Delinquent International Information Return Submission Procedures
Millions of U.S. expats are dismayed when they discover that they are required to file U.S. taxes from abroad, reporting their worldwide income.
Many expats quite reasonably assume that once they live abroad, they no longer have to file U.S. taxes, or perhaps that they are protected by a tax treaty, or some may have heard that you don’t have to file if you earn under a certain income threshold. Sadly, none of these assumptions is true, and furthermore expats often have additional …
… filing requirements compared to taxpayers living Stateside, such as reporting their foreign bank accounts and investments by filing a Foreign Bank Account Report, or FBAR. Foreign registered businesses and other financial assets must also be reported.
The U.S. is the only major nation that requires expats to file this way. To avoid a situation where expats pay taxes on the same income twice though, the IRS has made a number of exemptions available. These must always be actively claimed by filing the relevant form when expats file though, and which exemption (or exemptions) it is most beneficial to claim depends on each expats particular circumstances, such as where they are living, their income level, and their income sources.
Because the requirement to file U.S. taxes from abroad isn’t an obvious one, when many expats find out they are in a position of having to catch up to avoid possible penalties and back taxes, they set about discovering more about delinquent international information return submission procedures, or how to catch up and get compliant.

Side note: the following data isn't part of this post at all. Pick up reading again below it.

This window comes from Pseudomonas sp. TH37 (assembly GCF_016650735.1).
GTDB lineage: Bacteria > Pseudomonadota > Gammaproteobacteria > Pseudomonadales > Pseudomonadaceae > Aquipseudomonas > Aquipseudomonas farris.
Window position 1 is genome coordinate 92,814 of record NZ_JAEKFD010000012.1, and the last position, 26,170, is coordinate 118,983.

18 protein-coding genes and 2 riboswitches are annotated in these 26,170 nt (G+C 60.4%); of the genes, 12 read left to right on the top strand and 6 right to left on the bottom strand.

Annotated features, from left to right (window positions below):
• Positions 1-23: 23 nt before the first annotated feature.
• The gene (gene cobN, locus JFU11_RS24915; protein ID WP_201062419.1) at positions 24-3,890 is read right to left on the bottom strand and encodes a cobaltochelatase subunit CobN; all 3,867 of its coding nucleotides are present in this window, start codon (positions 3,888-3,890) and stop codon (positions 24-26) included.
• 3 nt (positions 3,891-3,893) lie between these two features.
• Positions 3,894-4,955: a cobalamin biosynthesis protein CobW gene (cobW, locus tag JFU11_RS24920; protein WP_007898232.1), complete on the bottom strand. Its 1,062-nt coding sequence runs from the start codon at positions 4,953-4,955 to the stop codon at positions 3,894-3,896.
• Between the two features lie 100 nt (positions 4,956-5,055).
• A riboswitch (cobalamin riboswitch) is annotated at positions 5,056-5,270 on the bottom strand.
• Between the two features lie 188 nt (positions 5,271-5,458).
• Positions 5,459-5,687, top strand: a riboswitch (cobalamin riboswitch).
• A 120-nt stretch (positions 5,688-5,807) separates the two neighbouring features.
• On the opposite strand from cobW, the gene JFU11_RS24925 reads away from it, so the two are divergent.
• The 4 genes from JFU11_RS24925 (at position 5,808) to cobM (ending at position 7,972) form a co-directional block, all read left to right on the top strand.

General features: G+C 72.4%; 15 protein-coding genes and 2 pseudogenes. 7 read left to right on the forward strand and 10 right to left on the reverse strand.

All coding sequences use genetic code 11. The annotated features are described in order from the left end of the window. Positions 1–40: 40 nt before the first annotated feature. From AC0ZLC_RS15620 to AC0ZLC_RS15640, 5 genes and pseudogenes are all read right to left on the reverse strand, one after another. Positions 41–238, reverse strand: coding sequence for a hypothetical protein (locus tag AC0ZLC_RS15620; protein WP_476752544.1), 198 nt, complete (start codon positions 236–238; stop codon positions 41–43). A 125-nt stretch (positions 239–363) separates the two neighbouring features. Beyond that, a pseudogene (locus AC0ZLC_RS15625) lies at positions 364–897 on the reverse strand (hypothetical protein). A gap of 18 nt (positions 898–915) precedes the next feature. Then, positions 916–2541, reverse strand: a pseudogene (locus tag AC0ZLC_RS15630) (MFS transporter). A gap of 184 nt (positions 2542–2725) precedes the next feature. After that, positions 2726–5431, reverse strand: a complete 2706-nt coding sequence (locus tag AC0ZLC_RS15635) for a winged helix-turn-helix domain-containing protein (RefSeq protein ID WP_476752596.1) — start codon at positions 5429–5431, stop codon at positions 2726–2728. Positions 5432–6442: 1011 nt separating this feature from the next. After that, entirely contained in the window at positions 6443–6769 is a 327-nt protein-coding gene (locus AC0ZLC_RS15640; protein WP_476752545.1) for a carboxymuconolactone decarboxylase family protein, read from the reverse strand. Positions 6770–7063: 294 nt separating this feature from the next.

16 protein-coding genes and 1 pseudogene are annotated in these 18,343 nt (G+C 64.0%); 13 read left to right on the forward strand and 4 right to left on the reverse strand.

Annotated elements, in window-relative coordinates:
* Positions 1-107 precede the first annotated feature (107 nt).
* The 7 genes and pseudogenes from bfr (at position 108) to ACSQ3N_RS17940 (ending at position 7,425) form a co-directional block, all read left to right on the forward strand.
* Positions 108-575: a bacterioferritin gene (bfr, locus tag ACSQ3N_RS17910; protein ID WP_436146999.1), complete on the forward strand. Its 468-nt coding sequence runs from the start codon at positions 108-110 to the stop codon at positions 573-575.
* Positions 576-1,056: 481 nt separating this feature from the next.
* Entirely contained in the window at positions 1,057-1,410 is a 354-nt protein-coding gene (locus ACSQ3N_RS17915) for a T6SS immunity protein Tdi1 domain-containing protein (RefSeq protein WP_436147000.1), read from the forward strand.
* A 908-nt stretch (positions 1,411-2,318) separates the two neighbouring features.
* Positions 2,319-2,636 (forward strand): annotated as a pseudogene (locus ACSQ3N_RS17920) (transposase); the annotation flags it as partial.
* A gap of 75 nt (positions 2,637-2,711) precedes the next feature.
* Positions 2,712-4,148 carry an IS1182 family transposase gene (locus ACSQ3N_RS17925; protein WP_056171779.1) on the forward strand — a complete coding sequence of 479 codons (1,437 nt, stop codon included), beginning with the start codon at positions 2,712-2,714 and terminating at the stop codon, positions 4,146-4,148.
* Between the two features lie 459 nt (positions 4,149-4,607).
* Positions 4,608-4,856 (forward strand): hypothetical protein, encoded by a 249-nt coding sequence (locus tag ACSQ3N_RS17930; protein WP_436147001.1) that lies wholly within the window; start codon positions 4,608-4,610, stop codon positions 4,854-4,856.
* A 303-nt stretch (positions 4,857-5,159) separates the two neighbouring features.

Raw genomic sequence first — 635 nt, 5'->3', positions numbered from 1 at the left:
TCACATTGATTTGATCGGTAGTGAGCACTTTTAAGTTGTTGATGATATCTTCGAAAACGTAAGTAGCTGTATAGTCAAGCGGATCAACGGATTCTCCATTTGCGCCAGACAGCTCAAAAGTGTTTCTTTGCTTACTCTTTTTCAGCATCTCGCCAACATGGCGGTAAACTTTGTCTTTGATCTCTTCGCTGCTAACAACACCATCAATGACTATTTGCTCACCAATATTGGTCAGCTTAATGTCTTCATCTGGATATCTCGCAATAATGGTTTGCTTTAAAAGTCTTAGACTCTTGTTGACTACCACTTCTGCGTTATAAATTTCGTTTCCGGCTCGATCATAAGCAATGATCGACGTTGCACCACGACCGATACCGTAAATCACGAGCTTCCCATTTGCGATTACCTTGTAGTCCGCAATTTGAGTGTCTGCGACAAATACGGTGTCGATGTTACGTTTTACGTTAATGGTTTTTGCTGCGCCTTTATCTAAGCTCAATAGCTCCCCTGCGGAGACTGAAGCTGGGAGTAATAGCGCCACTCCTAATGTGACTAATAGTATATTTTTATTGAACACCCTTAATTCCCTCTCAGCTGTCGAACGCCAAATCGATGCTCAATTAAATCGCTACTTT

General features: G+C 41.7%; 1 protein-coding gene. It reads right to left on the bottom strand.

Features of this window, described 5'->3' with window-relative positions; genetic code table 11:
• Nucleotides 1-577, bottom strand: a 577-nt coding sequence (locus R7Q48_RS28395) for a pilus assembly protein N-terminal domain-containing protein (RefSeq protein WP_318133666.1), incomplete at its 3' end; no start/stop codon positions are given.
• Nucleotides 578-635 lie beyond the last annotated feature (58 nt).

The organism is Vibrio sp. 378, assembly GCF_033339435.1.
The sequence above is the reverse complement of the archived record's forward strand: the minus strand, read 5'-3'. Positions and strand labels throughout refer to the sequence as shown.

Expats researching delinquent international information return submission procedures typically fall into one of the two categories below.
“As part of the reasonable cause statement, taxpayers must also certify that any entity for which the information returns are being filed was not engaged in tax evasion.” – the IRS
Expats who have missed just one or two years of U.S. tax filing
Expats who have missed just one or two year’s U.S. tax (and FBAR) filing can simply back file their missing returns without facing any penalties.
Expats should remember though that to minimize their U.S. tax liability when they file, they must claim one or more of the available IRS exemptions, such as the Foreign Earned Income Exclusion, the Foreign Housing Exclusion, and the Foreign Tax Credit. Expats should also be aware of their additional filing requirements such as FBAR reporting.
Expats who have missed three or more years of U.S. tax filing
Expats who have missed three or more years of U.S. tax filing can catch up while avoiding penalties and back taxes under an IRS amnesty program called the Streamlined Procedure.
The Streamlined Procedure requires expats to file their last three federal tax returns, and their last six FBARs (as is necessary), and to self-certify that their previous non-compliance was not willful evasion.
The Streamline Procedure represents an excellent opportunity for delinquent international taxpayers to become compliant at a minimal cost and risk.
Expats should be aware that foreign banks and governments are providing bank (and investment) account and tax information relating to U.S. citizens including balances and contact details directly to the IRS, and that if they want to avoid paying back taxes and fines they should take steps to become compliant using the most appropriate delinquent international information return submission procedures as soon as possible and in particular before the IRS contacts them.